*Tanacetum vulgare L., common tansy (S1907) *Taraxacum officinale F. H. Wigg., common dandelion (S1385) *Tragopogon dubius Scop., goat’s beard (S1600) *Tragopogon pratensis L., common goat’s beard (S1599)

BERBERIDACEAE *Berberis thunbergii DC., Japanese barberry (S2006) *Berberis vulgaris L., common barberry (S1813)

Podophyllum peltatum L., may-apple (S1426)

BETULACEAE Betula alleghaniensis Britton, yellow birch (S1795) Carpinus caroliniana Walter, blue-beech (K129) Corylus americana Walter, hazelnut (S1638) Corylus cornuta Marshall, beaked hazelnut (S2209) Ostrya virginiana (Mill.) K. Koch, ironwood (S1705)

BIGNONIACEAE *Catalpa speciosa Warder, northern catalpa (S2397)

BORAGINACEAE Cynoglossum boreale Fernald, northern wild comfrey (S1245) Hackelia virginiana (L.) I. M. Johnst., beggar’s lice (S1879) Hydrophyllum appendiculatum Michx., great waterleaf (S1614) Hydrophyllum canadense L., Canada waterleaf (S1844) Hydrophyllum virginianum L., Virginia waterleaf (S1803) Lithospermum caroliniense (Walter) MacMill., hairy puccoon (S1167)

*Myosotis stricta Link, small-flowered forget-me-not (S1772) *Myosotis sylvatica Hoffm., garden forget-me-not (S1416)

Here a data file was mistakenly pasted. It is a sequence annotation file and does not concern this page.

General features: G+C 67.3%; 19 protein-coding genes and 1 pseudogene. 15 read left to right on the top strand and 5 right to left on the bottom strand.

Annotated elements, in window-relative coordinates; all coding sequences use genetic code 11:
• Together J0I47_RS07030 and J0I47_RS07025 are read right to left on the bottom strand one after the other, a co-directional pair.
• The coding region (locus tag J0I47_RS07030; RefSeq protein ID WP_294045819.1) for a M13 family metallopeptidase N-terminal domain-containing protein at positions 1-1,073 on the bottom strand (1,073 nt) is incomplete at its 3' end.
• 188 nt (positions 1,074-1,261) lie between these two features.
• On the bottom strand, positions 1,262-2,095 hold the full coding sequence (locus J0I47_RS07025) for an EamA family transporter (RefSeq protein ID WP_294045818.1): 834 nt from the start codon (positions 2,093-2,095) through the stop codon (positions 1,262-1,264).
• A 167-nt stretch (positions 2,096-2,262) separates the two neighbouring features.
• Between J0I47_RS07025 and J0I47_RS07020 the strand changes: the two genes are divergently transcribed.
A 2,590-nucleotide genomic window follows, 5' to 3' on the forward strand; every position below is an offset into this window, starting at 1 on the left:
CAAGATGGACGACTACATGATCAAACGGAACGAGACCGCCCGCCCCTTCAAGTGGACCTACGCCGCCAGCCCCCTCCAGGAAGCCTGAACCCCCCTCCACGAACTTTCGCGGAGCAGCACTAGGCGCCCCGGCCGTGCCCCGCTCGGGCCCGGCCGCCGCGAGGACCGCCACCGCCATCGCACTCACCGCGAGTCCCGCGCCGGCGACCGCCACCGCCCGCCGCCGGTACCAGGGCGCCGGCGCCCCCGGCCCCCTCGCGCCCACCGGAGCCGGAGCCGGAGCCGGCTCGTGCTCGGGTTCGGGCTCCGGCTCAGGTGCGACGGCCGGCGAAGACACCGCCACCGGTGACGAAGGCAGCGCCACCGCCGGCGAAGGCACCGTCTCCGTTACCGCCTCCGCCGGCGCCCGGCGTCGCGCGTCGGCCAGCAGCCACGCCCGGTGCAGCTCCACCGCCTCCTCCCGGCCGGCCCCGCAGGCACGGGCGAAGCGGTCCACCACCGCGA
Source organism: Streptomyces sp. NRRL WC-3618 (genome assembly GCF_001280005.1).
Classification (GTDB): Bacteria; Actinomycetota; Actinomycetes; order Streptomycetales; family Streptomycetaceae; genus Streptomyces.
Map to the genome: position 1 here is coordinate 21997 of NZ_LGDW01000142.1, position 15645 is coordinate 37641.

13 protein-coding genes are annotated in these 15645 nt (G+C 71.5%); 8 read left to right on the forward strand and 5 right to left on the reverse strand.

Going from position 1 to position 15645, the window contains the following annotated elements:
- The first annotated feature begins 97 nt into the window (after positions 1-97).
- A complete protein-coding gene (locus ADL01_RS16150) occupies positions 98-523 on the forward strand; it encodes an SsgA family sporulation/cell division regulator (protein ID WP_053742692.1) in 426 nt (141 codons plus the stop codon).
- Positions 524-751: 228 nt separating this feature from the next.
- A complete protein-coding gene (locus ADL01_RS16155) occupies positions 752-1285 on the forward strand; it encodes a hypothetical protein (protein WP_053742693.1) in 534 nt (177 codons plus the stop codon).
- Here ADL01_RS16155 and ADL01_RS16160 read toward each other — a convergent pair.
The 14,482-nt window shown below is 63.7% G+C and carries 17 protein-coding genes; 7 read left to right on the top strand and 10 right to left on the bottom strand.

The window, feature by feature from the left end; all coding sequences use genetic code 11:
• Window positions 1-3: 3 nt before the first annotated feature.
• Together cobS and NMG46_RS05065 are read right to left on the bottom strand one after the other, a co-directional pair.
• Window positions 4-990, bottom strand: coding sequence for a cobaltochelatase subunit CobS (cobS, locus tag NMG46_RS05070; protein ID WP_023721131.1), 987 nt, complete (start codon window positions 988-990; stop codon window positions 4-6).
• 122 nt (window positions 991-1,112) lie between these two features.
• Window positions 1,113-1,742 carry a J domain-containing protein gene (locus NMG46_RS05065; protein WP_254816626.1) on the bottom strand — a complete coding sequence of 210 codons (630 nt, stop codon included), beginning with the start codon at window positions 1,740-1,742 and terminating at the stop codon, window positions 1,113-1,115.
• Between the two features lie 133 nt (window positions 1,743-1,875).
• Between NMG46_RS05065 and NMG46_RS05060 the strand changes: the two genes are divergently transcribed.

BRASSICACEAE *Alliaria petiolata (M. Bieb.) Cavara & Grande, garlic mustard (S1408) *Alyssum alyssoides (L.) L., pale alyssum (S1112) *Barbarea vulgaris R. Br., yellow rocket (S1131) *Brassica rapa L., field mustard (S1788)

Cardamine bulbosa (Muhl.) Britton, Sterns & Poggenb., spring cress (S1139) Cardamine concatenata (Michx.) O. Schwarz, cut-leaved toothwort (S1389) Cardamine diphylla (Michx.) Alph. Wood, two-leaved toothwort (S1403)

*Cardamine flexuosa With., bitter cress (S1849)

Cardamine pensylvanica Willd., Pennsylvania bitter cress (S1128) *Draba verna L., whitlow-grass (S2003) *Hesperis matronalis L., dame’s rocket (S1432) *Lunaria annua L., money-plant (S2007) *Nasturtium microphyllum Rchb., watercress (S2291)

Nasturtium officinale W. T. Aiton, watercress (S1238)

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*Sisymbrium officinale L., hedge mustard (S2400) *Thlaspi arvense L., penny cress (S1848)

CACTACEAE Opuntia cespitosa Raf., prickly-pear (S2399)

CAMPANULACEAE Lobelia inflata L., indian-tobacco (S1733) Triodanis perfoliata (L.) Nieuwl., Venus’s looking-glass (S1847)

CANNABACEAE Humulus lupulus L., common hops (S1971)